Months before her announcement about leaving, Cheng made headlines throughout the state when the Arizona Office of the Auditor General released a report that flagged $40,000 worth of travel expenses -- including international business-class flights made by Cheng and her husband -- for potential misuse due to lack of documentation.

In response, students started calling for Cheng’s resignation, referencing rising tuition, budget issues, and a lack of mental and social resources for students, among other grievances. At the state level, Rep. Walt Blackman introduced an Arizona House bill created alongside Flagstaff talk show host Jeff Oravits that would prohibit state officials, including university presidents, from being reimbursed for airfare upgrades.

Cheng said she would reimburse the NAU Foundation some of the $37,785 it gave her for airfare to Russian and Israel, visas to Russia and early check-in fees.


As the spring semester came to a close, NAU leaders began projecting an estimated loss of up to $100 million, almost 20% of the university’s operating budget, in the coming fiscal year as a result of enrollment declines, a trend they said would be worsened by the pandemic. Departments were asked to adjust their fall 2020 budgets to schedule for 25% lower enrollment and personnel expenses, prompting a large round of layoffs in May.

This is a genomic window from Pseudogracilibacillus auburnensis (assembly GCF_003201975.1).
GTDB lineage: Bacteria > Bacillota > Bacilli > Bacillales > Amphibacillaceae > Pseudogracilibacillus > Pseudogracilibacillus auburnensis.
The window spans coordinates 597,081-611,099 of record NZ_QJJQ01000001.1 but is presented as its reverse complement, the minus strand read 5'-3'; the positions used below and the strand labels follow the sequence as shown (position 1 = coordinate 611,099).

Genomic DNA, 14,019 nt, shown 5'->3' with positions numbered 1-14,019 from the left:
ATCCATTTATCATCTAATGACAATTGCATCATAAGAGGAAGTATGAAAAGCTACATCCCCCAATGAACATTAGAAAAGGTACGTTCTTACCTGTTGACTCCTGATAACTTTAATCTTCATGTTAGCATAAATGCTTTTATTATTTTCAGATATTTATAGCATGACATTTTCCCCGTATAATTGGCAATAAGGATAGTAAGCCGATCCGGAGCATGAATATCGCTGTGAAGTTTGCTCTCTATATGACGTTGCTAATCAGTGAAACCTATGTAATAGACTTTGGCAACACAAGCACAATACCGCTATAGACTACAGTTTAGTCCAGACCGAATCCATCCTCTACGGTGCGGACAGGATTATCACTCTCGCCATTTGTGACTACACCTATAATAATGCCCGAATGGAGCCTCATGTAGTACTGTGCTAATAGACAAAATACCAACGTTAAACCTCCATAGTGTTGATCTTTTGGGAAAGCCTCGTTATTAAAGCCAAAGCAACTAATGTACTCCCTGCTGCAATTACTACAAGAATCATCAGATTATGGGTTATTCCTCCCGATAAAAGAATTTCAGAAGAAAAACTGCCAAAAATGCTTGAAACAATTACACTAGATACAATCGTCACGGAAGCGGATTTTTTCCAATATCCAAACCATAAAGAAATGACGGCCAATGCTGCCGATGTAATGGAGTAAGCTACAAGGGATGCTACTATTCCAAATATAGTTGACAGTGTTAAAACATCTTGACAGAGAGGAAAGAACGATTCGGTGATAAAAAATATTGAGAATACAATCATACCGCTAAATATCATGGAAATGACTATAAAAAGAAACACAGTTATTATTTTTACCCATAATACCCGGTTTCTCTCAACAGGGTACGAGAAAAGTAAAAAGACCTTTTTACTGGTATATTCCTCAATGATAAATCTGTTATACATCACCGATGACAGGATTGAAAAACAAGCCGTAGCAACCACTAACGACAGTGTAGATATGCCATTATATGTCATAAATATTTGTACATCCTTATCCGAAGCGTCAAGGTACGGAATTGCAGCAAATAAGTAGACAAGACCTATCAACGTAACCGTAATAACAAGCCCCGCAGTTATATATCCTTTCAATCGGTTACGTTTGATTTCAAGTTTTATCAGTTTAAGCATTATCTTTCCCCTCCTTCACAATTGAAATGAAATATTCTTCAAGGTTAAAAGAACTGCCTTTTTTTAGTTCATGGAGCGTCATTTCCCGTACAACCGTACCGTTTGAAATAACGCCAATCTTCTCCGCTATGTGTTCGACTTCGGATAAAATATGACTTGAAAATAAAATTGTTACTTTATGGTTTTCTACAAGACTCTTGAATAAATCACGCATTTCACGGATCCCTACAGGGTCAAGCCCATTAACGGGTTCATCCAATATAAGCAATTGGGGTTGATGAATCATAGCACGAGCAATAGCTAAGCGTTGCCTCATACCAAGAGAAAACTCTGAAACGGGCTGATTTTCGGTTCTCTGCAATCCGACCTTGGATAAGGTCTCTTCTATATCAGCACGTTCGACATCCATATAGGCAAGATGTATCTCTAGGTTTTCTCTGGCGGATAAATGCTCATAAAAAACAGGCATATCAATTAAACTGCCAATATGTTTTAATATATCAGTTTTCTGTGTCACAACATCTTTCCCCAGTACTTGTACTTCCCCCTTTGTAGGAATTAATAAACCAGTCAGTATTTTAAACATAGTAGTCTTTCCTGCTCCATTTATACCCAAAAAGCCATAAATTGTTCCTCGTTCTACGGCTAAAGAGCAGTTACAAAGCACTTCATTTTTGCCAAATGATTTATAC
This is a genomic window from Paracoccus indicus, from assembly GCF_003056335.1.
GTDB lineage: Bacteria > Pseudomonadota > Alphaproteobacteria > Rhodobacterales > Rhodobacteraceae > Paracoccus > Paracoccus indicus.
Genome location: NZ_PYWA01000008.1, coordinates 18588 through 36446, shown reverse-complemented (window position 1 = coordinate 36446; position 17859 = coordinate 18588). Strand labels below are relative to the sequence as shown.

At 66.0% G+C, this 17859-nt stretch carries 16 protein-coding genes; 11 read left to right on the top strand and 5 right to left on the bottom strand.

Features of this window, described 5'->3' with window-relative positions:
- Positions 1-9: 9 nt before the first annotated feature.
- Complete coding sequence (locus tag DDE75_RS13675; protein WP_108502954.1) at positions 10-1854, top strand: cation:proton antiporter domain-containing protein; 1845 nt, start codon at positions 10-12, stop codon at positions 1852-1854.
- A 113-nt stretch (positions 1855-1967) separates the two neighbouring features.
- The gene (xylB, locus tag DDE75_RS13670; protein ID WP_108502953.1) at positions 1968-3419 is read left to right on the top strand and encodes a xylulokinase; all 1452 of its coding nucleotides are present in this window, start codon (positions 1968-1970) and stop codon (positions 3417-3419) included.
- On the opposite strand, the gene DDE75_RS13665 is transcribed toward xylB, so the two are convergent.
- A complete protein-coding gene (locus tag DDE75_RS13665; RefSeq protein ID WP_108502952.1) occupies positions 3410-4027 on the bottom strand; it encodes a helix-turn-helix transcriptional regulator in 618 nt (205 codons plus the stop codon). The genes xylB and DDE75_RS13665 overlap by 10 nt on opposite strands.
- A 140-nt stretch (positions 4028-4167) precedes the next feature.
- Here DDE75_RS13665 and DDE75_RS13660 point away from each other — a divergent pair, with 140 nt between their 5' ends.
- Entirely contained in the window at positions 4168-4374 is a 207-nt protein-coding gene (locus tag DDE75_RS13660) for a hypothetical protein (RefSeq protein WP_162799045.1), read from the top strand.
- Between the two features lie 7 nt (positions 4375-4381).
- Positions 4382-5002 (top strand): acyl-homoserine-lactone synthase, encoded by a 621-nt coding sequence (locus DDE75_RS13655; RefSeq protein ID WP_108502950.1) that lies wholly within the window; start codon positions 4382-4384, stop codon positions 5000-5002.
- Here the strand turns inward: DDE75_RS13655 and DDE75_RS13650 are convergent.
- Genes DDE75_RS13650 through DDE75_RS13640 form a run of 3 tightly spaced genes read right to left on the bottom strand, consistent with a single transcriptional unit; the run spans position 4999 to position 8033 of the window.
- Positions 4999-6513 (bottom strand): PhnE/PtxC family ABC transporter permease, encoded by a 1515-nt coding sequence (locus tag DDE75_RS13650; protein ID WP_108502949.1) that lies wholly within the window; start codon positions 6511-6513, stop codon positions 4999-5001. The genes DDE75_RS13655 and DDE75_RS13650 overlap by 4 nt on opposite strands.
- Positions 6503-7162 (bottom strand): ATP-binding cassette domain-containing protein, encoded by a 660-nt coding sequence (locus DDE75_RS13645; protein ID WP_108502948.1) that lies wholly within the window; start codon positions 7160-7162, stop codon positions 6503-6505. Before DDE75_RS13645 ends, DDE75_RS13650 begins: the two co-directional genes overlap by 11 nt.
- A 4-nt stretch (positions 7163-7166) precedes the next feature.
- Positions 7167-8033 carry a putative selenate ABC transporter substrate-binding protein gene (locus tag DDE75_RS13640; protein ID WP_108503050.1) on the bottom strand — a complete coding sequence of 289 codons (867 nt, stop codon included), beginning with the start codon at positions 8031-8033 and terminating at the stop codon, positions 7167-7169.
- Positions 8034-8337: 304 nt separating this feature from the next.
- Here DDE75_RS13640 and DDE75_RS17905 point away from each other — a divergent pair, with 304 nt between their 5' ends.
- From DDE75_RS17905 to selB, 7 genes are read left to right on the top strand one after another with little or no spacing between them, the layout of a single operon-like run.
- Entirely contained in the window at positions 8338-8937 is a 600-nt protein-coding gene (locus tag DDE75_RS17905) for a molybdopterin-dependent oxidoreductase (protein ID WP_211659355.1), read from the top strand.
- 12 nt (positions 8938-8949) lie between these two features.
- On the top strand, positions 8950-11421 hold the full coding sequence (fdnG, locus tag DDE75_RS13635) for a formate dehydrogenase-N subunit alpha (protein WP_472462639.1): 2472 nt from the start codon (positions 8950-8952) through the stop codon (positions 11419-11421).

In a statement, Cheng said fewer than 100 faculty positions were affected, none of which were tenure track, but an official number of total jobs lost was never publicly released.

The following month, NAU announced employees would need to take tiered pay cuts between 2.3% and 4.6%, and between six to 10 days of personal flex time in order to cut an additional $6 million in response to its projected revenue shortfall. NAU Executive Team members took 10% pay cuts.


When the first day of in-person classes began Aug. 31, though, the enrollment decline was not as much as anticipated. The university was down 5% of its student enrollment, with a head count totaling 29,594 total students. Lost tuition and fees, along with state appropriations and the loss of revenues from canceled events, led to a total decrease of $78 million in expected revenues for the year. It was NAU’s second year of declining enrollment for the fall semester and faculty layoffs accounted for 700 fewer classes than the previous year.